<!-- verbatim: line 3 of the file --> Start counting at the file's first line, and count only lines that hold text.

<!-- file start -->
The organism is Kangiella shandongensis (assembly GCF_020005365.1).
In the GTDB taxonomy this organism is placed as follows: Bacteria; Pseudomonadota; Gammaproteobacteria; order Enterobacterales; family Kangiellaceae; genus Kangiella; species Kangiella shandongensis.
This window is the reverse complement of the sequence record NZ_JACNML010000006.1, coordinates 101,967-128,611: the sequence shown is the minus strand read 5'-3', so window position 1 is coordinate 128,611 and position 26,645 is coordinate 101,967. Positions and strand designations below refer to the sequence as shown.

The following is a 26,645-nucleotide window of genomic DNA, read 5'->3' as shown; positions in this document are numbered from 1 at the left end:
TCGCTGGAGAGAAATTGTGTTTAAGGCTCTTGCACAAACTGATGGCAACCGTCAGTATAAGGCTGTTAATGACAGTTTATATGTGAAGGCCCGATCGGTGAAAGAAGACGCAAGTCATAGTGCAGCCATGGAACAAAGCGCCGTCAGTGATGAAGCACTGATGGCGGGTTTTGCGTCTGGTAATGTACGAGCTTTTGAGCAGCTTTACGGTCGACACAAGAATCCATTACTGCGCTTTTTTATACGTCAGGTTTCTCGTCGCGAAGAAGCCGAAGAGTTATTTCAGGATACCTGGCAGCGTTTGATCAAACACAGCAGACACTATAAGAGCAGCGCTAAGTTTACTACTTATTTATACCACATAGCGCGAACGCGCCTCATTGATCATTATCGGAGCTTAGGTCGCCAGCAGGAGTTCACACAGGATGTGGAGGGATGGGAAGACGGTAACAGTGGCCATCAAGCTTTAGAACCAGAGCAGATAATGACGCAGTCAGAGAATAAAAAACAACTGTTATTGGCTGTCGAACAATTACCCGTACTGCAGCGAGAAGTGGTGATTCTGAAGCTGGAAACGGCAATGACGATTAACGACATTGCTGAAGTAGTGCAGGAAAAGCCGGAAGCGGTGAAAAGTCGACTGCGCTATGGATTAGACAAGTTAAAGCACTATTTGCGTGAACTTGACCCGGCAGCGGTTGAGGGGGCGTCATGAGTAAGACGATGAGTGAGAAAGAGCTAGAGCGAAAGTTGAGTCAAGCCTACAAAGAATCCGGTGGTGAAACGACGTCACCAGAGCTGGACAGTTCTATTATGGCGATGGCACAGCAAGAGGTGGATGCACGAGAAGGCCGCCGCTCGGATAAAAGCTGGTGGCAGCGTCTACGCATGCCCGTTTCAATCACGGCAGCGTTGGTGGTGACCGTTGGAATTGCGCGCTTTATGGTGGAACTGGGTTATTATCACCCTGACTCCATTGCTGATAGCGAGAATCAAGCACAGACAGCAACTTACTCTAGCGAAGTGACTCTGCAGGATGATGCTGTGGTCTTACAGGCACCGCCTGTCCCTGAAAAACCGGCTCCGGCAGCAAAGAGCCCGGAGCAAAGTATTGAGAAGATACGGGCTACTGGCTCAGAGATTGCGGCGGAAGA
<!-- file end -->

This window is the reverse complement of the sequence record NZ_JACNML010000006.1, coordinates 101,967-128,611: the sequence shown is the minus strand read 5'-3', so window position 1 is coordinate 128,611 and position 26,645 is coordinate 101,967. Positions and strand designations below refer to the sequence as shown.